Now would be a good time to walk away, wouldn’t you think. No sir, not me. I have to keep it real. I have my professional integrity. I need to get paid. Jesus says, “Provide no gold, silver, or copper for your purse.” Who is he kidding? This is not what I signed up for. An hour a week, that’s all I will do. I’m not going to be beaten, flogged, or arrested for anything. You can hear the crowd complaining.
No one likes the cost of discipleship; whether then or now. The early church is walking into certain death to change the face of the modern world. At some point, our priorities and perspectives have become skewed. Following Jesus became cheap and easy. We face no persecution, no obvious challenges to the existence of the church other than our own mortality, but the imperative to change the world is still present. The kingdom of God is still at hand. Jesus’ call on our lives has not wavered. So I return to my first question of the morning? Ocracoke Church, what we are afraid of? What are the fears which prevent us from continuing to build the kingdom when literally nothing is standing in our way? Nothing that is, except us.
Today’s lesson takes us about as far down the road of discipleship as it is possible to go. Essentially, Jesus says, it will get worse before it gets better. (And while that sounds harsh, that’s the essence of the Good News!) The terms and descriptions Jesus uses in these next verses are literal, descriptive, and specific. Sometimes we tend to borrow these phrases; when we do, they become general, metaphorical, and vague. There is a danger in playing fast and loose with graphic language. Let me give you an example. In Matthew 10:38, Jesus is summing up his remarks to the disciples with these words, “Those who don’t pick up their crosses and follow me aren’t worthy of me.” That’s a pretty powerful statement. Worth is a weighty word. Those who don’t pick up their cross and follow Jesus aren’t worthy. Worthy of what: love, being saved, called a disciple? Worth points to an intrinsic quality, a hard to define, yet very personal idea about what makes us who we are. It stinks to be told you’re not worthy of anything, let alone Jesus.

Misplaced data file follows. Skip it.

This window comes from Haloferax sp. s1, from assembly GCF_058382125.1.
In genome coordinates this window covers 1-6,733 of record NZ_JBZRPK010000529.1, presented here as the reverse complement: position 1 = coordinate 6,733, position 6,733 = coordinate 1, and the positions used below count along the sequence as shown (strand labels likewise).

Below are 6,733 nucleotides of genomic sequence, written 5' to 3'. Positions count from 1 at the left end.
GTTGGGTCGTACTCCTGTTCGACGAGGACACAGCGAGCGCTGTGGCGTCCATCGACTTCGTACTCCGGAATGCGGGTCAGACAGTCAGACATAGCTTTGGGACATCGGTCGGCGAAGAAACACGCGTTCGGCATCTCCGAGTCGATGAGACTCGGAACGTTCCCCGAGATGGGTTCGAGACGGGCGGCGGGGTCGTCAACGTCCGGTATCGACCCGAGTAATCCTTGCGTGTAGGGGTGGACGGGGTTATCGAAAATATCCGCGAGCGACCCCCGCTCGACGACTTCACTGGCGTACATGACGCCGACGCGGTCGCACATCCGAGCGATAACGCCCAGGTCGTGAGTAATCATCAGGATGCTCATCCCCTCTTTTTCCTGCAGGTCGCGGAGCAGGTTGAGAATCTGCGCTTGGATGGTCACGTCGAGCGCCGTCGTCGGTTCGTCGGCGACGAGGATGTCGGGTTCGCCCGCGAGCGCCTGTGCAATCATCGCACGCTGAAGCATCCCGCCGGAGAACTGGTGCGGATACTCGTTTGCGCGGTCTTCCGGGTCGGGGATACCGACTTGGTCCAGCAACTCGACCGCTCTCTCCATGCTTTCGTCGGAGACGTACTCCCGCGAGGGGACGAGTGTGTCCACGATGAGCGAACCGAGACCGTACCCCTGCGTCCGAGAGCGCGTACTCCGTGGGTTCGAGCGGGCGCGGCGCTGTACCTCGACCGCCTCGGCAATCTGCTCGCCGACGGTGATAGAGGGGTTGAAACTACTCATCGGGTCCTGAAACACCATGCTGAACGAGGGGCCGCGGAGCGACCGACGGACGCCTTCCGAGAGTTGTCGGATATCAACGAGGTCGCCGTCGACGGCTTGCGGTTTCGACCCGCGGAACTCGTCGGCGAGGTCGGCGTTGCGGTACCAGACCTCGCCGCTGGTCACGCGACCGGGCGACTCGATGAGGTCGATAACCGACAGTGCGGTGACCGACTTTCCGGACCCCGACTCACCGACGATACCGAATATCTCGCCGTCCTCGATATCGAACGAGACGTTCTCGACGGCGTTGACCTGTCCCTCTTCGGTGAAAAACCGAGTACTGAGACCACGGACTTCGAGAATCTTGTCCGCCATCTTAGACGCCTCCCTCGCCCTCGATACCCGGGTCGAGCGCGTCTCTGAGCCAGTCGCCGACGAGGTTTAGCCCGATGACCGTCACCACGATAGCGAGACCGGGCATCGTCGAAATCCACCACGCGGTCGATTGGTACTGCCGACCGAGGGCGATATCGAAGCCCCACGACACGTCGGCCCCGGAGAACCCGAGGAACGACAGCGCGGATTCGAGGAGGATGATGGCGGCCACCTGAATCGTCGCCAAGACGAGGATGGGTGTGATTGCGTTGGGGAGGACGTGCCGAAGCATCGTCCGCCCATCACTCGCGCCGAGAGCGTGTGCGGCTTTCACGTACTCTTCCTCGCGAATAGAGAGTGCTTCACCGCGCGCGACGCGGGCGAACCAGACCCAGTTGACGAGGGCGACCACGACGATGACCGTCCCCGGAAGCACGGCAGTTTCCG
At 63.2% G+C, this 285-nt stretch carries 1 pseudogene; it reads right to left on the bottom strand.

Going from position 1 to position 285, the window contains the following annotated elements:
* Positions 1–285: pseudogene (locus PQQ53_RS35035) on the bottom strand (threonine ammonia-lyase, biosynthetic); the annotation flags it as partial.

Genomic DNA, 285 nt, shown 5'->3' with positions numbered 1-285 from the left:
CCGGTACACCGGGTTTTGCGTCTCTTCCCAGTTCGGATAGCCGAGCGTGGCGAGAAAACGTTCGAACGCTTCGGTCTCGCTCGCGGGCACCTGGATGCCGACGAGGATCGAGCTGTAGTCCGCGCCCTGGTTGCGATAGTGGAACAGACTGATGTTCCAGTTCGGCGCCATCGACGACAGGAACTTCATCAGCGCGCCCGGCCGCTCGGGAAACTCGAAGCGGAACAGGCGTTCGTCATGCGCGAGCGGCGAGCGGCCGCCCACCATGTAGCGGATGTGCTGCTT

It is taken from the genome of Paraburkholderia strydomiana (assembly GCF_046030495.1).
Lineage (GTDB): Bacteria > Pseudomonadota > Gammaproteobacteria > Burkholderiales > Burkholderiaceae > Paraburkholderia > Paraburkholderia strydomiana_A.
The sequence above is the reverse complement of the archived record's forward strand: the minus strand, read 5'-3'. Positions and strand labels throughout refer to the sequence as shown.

What does Jesus mean? When Jesus talks about bearing a cross, you know what he is saying. He means being crucified. You bear your own cross to the execution site where you’re being crucified. Someone bearing a cross is about to die. There’s no ambiguity. Discipleship ultimately means death. Those are some stark terms Jesus lays out. On the other hand, when we talk about “bearing a cross” it’s usually a cumbersome or painful obligation. “We all have our cross to bear” goes the old expression. Our crosses to bear are not like Jesus’ crosses. To give you an idea how strange this should sound to our ears, how inappropriate would it be if you heard people saying, “We all have our concentration camps to stay in from time to time.” No, it doesn’t work. Our worst problems are nothing like a concentration camp. Maybe we need to rethink how we talk about crosses. Jesus is being specific. We’re being vague. There’s danger in our metaphors. If we carry Jesus’ cross we then have to acknowledge that Jesus is part and parcel of our work. Without Jesus, Ocracoke Church is just another well meaning community non profit organization
The ambiguity in our cross carrying language waters down the earth shattering importance of what Jesus is trying to tell his disciples. Discipleship requires whole life and whole heart commitment. It isn’t worth it if you do any less. Discipleship also demands a head on confrontation with those things we fear most: like death, grief, loss, self-worth, dysfunctional families, isolation, sickness, how I’m going to live, and what can I do to help people who are truly suffering?
The whole purpose of this 10th chapter of Matthew is to acknowledge the reality of fear. Jesus knows it’s not all rainbows, sunshine, puppies, and lollipops. Fear will meet your best attempts to be a disciple of Jesus Christ head on. Now what are we going to do about it? Will we shrink away and let fear win? Will we use the same tired clichés about all the crosses we have to bear, which are really excuses, to justify keeping the world at arm’s length? Or will we say it’s worth everything we have to give because none of this ours, it all came from God, the words will come, and the lost will be found.